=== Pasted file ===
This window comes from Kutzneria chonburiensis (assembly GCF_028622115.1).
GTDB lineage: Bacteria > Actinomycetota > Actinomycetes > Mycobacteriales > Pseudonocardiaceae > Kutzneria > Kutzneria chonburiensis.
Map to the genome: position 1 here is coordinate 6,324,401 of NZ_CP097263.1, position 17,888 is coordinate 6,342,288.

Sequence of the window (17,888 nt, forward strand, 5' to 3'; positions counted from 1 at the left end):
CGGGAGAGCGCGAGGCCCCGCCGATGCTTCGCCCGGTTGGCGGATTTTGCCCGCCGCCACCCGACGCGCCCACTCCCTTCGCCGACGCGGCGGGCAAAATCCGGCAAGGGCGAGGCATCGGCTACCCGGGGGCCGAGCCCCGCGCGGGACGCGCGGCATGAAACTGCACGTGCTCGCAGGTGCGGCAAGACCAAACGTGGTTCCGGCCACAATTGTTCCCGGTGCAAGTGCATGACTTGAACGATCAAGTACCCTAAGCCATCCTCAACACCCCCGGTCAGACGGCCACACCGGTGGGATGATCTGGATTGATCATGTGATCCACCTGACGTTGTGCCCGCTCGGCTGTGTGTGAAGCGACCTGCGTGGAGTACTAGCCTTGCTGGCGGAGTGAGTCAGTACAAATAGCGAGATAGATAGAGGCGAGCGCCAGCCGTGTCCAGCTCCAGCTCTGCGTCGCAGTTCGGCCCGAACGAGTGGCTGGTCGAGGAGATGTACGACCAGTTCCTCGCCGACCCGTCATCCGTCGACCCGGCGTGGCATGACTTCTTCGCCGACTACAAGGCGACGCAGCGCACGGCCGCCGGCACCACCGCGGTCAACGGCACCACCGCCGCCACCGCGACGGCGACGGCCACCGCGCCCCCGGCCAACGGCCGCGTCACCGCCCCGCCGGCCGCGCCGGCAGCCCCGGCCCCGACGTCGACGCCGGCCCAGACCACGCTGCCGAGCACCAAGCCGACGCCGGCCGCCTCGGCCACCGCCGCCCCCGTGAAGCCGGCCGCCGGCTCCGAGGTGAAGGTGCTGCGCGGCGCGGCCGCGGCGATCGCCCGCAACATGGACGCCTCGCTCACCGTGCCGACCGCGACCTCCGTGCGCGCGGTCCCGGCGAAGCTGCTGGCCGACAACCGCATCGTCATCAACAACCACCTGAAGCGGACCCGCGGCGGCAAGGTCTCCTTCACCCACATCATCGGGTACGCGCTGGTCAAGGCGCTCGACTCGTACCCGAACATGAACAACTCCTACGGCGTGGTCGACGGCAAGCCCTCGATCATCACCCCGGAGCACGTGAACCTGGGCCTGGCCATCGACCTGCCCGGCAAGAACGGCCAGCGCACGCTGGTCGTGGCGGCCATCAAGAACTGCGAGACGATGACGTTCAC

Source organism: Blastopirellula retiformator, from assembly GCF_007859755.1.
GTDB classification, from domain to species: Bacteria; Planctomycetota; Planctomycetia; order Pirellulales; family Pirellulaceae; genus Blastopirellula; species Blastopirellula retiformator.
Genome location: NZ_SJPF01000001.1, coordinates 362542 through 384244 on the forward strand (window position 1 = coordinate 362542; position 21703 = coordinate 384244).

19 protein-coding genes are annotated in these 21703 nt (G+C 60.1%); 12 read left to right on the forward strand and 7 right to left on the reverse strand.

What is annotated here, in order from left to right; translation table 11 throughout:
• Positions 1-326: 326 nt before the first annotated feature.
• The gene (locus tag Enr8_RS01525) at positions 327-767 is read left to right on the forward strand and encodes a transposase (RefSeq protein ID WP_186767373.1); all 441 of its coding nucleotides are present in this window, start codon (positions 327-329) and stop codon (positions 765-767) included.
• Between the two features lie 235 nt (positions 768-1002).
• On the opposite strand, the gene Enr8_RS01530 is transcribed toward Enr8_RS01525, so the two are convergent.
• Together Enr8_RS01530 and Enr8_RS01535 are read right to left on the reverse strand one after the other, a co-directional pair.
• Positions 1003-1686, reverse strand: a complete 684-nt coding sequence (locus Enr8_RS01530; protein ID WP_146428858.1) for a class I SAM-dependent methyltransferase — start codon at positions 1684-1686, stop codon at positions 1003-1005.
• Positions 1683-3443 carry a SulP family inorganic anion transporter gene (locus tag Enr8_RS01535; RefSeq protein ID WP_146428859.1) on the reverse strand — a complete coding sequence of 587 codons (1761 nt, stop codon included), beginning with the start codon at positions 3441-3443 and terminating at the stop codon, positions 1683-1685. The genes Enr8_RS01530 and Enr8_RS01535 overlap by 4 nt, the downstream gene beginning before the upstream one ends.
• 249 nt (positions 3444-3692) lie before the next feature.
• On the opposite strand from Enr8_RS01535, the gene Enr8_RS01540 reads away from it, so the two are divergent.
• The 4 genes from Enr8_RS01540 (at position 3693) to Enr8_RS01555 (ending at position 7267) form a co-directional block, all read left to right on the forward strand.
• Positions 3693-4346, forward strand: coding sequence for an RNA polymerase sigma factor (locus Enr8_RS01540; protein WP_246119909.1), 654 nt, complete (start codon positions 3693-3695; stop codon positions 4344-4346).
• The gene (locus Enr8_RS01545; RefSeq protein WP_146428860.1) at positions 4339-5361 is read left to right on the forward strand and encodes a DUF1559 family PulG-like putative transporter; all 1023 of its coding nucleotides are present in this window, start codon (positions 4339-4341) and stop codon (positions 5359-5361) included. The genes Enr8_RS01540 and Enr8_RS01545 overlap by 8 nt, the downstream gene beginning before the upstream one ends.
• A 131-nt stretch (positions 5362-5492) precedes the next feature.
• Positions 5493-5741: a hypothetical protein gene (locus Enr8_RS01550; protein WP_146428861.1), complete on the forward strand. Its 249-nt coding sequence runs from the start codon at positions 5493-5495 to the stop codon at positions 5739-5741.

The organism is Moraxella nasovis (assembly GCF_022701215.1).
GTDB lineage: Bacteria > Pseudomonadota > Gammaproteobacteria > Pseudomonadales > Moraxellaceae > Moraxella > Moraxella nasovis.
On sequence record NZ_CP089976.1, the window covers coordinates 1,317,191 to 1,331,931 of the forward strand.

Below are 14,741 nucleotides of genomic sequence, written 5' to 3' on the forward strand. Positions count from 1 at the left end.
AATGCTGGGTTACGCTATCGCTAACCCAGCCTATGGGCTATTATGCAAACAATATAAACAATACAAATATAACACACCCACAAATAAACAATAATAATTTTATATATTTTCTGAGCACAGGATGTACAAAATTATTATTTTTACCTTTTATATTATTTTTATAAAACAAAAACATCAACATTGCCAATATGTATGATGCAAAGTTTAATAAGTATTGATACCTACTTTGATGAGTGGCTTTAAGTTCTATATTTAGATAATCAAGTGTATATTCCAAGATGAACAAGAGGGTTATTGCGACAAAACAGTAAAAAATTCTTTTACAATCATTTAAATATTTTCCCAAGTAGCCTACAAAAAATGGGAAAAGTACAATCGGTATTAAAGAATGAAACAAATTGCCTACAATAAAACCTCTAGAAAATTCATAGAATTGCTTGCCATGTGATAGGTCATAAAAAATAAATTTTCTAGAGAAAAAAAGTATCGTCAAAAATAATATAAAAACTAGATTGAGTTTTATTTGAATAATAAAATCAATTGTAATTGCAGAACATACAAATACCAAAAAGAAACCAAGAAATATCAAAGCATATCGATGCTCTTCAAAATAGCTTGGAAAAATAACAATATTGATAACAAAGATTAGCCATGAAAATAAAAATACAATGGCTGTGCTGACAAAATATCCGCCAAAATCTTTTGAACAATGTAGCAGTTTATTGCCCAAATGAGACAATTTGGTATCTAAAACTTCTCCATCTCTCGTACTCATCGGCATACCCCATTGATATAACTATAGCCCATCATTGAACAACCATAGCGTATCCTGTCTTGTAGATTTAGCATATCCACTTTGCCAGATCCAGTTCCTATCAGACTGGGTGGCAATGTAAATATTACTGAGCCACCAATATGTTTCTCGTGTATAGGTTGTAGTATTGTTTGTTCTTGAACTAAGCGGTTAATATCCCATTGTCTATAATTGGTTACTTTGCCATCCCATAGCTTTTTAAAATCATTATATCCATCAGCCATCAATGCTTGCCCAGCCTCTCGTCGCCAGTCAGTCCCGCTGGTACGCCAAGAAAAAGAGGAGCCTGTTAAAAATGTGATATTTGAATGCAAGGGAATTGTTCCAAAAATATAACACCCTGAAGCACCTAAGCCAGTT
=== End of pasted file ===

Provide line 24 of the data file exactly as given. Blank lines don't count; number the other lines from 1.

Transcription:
• Positions 5493-5741: a hypothetical protein gene (locus Enr8_RS01550; protein WP_146428861.1), complete on the forward strand. Its 249-nt coding sequence runs from the start codon at positions 5493-5495 to the stop codon at positions 5739-5741.